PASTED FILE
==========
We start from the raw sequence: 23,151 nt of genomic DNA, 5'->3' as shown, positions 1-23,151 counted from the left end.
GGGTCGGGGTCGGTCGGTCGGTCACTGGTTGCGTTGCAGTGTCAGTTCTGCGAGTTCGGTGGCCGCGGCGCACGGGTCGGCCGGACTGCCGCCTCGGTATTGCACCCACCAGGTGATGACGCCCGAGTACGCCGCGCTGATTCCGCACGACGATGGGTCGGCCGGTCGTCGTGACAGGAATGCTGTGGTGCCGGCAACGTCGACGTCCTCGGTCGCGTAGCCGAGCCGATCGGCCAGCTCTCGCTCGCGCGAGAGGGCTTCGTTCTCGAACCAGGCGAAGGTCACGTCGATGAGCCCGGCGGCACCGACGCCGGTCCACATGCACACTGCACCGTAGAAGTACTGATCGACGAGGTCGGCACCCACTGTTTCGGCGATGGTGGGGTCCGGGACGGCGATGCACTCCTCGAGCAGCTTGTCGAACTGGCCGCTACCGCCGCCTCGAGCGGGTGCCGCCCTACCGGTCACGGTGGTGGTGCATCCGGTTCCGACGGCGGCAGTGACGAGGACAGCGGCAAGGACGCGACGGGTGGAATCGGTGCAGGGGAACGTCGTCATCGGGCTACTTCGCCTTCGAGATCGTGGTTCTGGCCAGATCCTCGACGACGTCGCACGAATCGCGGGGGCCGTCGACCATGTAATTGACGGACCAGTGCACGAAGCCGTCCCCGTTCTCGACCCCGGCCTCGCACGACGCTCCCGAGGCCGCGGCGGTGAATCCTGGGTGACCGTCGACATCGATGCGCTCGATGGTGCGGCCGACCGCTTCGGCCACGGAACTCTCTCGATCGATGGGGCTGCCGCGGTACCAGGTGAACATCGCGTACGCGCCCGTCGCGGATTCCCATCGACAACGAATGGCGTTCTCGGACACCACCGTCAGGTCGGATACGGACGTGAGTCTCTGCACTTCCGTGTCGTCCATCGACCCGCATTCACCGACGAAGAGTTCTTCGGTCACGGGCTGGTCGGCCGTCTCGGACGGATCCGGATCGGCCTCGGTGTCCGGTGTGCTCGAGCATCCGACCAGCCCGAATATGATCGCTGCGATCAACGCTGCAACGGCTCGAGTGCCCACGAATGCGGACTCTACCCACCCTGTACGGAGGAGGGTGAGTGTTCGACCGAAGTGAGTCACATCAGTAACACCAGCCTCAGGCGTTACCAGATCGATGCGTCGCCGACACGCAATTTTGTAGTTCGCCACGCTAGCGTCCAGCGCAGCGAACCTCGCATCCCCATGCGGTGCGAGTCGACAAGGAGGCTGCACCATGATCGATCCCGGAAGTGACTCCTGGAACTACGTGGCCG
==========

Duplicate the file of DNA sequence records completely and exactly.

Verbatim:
We start from the raw sequence: 23,151 nt of genomic DNA, 5'->3' as shown, positions 1-23,151 counted from the left end.
GGGTCGGGGTCGGTCGGTCGGTCACTGGTTGCGTTGCAGTGTCAGTTCTGCGAGTTCGGTGGCCGCGGCGCACGGGTCGGCCGGACTGCCGCCTCGGTATTGCACCCACCAGGTGATGACGCCCGAGTACGCCGCGCTGATTCCGCACGACGATGGGTCGGCCGGTCGTCGTGACAGGAATGCTGTGGTGCCGGCAACGTCGACGTCCTCGGTCGCGTAGCCGAGCCGATCGGCCAGCTCTCGCTCGCGCGAGAGGGCTTCGTTCTCGAACCAGGCGAAGGTCACGTCGATGAGCCCGGCGGCACCGACGCCGGTCCACATGCACACTGCACCGTAGAAGTACTGATCGACGAGGTCGGCACCCACTGTTTCGGCGATGGTGGGGTCCGGGACGGCGATGCACTCCTCGAGCAGCTTGTCGAACTGGCCGCTACCGCCGCCTCGAGCGGGTGCCGCCCTACCGGTCACGGTGGTGGTGCATCCGGTTCCGACGGCGGCAGTGACGAGGACAGCGGCAAGGACGCGACGGGTGGAATCGGTGCAGGGGAACGTCGTCATCGGGCTACTTCGCCTTCGAGATCGTGGTTCTGGCCAGATCCTCGACGACGTCGCACGAATCGCGGGGGCCGTCGACCATGTAATTGACGGACCAGTGCACGAAGCCGTCCCCGTTCTCGACCCCGGCCTCGCACGACGCTCCCGAGGCCGCGGCGGTGAATCCTGGGTGACCGTCGACATCGATGCGCTCGATGGTGCGGCCGACCGCTTCGGCCACGGAACTCTCTCGATCGATGGGGCTGCCGCGGTACCAGGTGAACATCGCGTACGCGCCCGTCGCGGATTCCCATCGACAACGAATGGCGTTCTCGGACACCACCGTCAGGTCGGATACGGACGTGAGTCTCTGCACTTCCGTGTCGTCCATCGACCCGCATTCACCGACGAAGAGTTCTTCGGTCACGGGCTGGTCGGCCGTCTCGGACGGATCCGGATCGGCCTCGGTGTCCGGTGTGCTCGAGCATCCGACCAGCCCGAATATGATCGCTGCGATCAACGCTGCAACGGCTCGAGTGCCCACGAATGCGGACTCTACCCACCCTGTACGGAGGAGGGTGAGTGTTCGACCGAAGTGAGTCACATCAGTAACACCAGCCTCAGGCGTTACCAGATCGATGCGTCGCCGACACGCAATTTTGTAGTTCGCCACGCTAGCGTCCAGCGCAGCGAACCTCGCATCCCCATGCGGTGCGAGTCGACAAGGAGGCTGCACCATGATCGATCCCGGAAGTGACTCCTGGAACTACGTGGCCG